It Will Hurt Less Than Falling

“Come down,” she urged the child. “It is not safe up so high in the tree.” She reached out her arms. They were very  long. They would catch the child.

“No,” said the child.

“You will fall and hurt yourself,” she smiled kindly with all of her teeth.

“You will hurt me more.”

“There is no pain in my embrace,” she reassured, her eyes pleading like hungry black holes.

“You will eat me.”

“It will hurt less than falling,” she promised, her tongue forked like a snake’s.

—-

Something a little spooky for October.

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Study

Everyone told him that studying would make him smarter. They said that it would help him understand concepts he could not yet grasp.

So he studied. He studied very hard.

He studied the twitching limbs and curling fingers. He studied the way the bodies curled inwards, away from the gleaming metal. He studied the way blood ran so similar to their tears.

He observed like in science class. He repeated his experiments, over and over. And when he still could not understand, he began to broaden his observations.

He started listening. To the screaming and the begging, the crying and the desperate pleas. But nothing, not a stir.

He watched as they slowly awoke, their looks running from confusion to horror at the sight of blood and rotting corpses – the failed experiments – that littered the room. Faces were, he realized, very strong indicators of emotions. They twisted and contorted in an acrobat of expression. But stronger still, he found, were the eyes. They showed their fear, their pain, and for some, in the end, their resignation. He kept those ones in a jar, but they had lost their emotions once he had removed them from the body. He could not understand why.

He also touched. Touched their shivering limbs, their quaking bodies, their warm blood, their cold corpses.  But it gave him none of the answers he sought. He learned only that they became quick to shy away from him when he approached, wriggling like bugs trapped in a spider’s web. Their chains would shake, clinking, but they were unable to flee as his hands drained them of their lives.

Finally he tasted. First their blood, for it was the same colour as his own, and he knew that all humans were made of the same materials. But it was metallic and nothing more. Then he tasted their tears, for they always cried when they felt strong emotions. They were salty, and it reminded him of the ocean’s devastation. But these people were small and weak and very soon they stopped crying and stopped moving at all.

A monster, they called him, but he could not understand. For he and they were all the same. Blood and limbs and beating hearts. So why did they spend their lives smiling and crying, while he wandered the days never needing to shift his expression and never able to create tears? It was something that puzzled him greatly.

He still, he figured, had much to learn. And studying, he hoped, would provide him with the answer.

—-

Happy Halloween!

This is Halloween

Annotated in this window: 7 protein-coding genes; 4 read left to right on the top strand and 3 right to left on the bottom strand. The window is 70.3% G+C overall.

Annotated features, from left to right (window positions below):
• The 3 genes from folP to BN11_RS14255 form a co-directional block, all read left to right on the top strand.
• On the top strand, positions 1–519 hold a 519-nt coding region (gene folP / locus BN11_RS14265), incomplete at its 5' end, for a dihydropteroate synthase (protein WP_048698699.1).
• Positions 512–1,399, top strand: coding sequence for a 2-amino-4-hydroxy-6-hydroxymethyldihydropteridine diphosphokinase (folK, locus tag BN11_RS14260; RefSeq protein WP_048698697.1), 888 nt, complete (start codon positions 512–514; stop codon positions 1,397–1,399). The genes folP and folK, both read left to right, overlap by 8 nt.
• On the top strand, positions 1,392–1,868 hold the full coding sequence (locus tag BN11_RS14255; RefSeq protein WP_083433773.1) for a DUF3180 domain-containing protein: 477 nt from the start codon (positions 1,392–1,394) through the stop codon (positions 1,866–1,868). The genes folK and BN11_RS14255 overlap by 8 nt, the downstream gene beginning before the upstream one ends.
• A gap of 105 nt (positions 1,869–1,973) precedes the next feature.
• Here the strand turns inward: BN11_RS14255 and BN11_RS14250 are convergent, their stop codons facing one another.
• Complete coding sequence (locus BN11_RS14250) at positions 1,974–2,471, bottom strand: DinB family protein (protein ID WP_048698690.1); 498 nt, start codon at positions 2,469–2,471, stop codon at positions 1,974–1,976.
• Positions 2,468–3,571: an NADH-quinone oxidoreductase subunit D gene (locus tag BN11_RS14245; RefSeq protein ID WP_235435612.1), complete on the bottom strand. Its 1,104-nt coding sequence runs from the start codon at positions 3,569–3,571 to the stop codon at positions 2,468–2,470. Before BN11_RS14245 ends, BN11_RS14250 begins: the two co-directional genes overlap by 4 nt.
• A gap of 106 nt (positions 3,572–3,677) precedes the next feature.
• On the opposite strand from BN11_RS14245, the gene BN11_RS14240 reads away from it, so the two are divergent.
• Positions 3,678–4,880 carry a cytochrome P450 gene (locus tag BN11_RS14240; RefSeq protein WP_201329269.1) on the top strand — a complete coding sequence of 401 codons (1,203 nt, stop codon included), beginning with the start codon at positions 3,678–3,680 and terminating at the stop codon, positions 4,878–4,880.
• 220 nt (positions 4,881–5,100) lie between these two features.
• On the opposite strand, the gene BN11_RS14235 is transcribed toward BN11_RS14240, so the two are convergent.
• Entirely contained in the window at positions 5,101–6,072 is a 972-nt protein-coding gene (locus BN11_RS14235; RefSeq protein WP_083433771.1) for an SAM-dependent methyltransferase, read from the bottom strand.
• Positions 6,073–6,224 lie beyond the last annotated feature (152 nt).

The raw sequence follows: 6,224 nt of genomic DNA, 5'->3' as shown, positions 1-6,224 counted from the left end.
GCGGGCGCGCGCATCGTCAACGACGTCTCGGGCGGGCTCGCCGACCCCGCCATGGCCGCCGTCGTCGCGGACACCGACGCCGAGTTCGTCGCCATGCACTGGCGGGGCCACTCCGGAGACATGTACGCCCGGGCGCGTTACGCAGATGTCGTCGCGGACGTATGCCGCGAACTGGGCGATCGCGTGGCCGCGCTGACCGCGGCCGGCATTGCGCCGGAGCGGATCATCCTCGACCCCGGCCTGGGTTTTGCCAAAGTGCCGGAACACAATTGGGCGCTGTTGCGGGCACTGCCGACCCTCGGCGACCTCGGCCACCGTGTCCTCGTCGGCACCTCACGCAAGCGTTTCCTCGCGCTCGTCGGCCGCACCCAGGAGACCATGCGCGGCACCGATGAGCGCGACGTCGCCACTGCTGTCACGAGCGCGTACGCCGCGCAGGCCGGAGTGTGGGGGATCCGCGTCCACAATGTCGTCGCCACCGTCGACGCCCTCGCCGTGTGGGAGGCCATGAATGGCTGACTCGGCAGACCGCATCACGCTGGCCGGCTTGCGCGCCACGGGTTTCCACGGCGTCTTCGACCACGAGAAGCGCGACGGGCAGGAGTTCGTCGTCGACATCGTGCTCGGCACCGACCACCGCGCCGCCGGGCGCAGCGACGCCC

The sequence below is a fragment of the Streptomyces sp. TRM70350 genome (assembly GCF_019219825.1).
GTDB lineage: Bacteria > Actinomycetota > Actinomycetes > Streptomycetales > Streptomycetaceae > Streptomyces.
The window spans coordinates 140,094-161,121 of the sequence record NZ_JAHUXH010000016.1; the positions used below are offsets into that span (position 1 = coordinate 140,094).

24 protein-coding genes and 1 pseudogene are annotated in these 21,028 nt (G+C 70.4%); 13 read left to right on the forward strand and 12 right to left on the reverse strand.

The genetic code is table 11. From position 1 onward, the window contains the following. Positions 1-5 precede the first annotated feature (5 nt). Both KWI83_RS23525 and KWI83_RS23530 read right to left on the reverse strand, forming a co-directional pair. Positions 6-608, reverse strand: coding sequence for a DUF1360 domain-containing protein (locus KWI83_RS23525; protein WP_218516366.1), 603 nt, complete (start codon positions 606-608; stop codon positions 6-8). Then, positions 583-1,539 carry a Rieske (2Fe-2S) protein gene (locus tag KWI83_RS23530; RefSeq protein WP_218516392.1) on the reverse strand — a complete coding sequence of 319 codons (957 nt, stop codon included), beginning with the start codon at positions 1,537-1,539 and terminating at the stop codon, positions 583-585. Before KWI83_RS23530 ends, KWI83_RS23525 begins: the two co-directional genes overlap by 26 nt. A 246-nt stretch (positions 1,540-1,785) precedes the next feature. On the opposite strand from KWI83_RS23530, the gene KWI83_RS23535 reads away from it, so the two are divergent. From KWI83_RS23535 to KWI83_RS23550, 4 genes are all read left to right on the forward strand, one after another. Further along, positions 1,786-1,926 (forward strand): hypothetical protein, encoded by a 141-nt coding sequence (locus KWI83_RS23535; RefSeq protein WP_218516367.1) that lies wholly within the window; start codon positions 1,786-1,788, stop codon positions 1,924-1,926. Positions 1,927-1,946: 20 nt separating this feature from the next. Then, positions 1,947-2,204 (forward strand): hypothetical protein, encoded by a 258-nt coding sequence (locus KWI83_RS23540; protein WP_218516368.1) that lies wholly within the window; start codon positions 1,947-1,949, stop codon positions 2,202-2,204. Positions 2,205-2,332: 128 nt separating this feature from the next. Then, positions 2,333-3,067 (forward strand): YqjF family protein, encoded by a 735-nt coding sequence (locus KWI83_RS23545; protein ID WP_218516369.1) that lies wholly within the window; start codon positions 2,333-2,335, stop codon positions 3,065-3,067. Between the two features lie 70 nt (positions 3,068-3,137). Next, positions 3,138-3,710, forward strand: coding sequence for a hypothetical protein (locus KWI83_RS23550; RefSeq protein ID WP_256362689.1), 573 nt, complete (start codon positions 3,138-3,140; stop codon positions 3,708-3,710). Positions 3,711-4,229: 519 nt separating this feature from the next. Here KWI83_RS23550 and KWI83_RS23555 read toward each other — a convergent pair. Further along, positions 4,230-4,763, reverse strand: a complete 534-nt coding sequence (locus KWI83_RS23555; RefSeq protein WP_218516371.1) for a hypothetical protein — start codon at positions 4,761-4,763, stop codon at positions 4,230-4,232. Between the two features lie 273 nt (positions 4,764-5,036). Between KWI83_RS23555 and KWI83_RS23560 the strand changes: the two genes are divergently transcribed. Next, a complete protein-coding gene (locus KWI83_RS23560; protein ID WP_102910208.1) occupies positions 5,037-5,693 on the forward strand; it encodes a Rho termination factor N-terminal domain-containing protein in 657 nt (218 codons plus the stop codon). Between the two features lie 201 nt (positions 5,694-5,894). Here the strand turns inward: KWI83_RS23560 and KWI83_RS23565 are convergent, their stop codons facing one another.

The sound of feet hitting the ground, drawing nearer. Small feet, excited, running. Larger, steadier feet follow behind. Giggles and shrieks herald their arrival.

Miniature hands clutch pillowcases and plastic pumpkins in front of them as they surge towards the next house. Candies bounce with each step as if trying to jump from the confines of their prison, but never quite make it out. They rattle and then settle and then repeat the whole process again.

The knock is quick, and a little bit light. Even if you don’t hear it, the unsuccessfully muffled laughter will certainly rouse you. And when you open the door, they are beaming proudly, bags open and ready as they shout the famous lines.

A young boy with the fake bulging muscles of a superhero, and a small girl dressed in a glittering dress, holding a shiny wand in one of her hands. She’s missing her two front teeth and he’s missing one.

You can’t help but smile as you lower the candy bowl for their eager hands. And with a gentle reminder from their parents, they shout out their ‘thank-you’s as they hurry down the steps, their minds already set on the next house.

The next child is there with her dad. Her face has been painted red and green, and she is wearing a dinosaur costume. You grin and give her an extra candy. She smiles shyly and expresses her gratitude.

And when the knocking begins to die down, explosions in the sky start up. A safe perimeter has been set up, with children edging as close as they can get. The wet street does not faze them at all.

A whistle, a whine, a scream, and then colour flies, dancing through the sky, shouting its joy. Unfazed by its short life, it spreads its coloured wings and soars.

Something Flickered

“Stop running ahead, Jimmy!” His father panted as he finally caught up to the excited child. Then he glanced up at the next house. “The lights are all off in this one, Jimmy,” he eyed the wood boarded across the door. “Let’s go to the next one.”

But the young child saw a light flicker in the window and shook his head. “No, I want to try this one.”

“Alright,” shrugged the father. He stopped at the edge of the property, and let his son run up the path. He glanced down at his phone as it buzzed. His wife wanted to know how the trick-or-treating was going.

The boy eagerly climbed the stairs. His heavy bag of candy weighed him down, but he was sure he had seen a light inside. And he really, really wanted more candy. Last year Ben, his classmate, had gotten two full bags, and hadn’t stopped bragging about it. This year, Jimmy had decided, he would have the most loot out of everyone. He couldn’t wait to see Ben’s jealous face.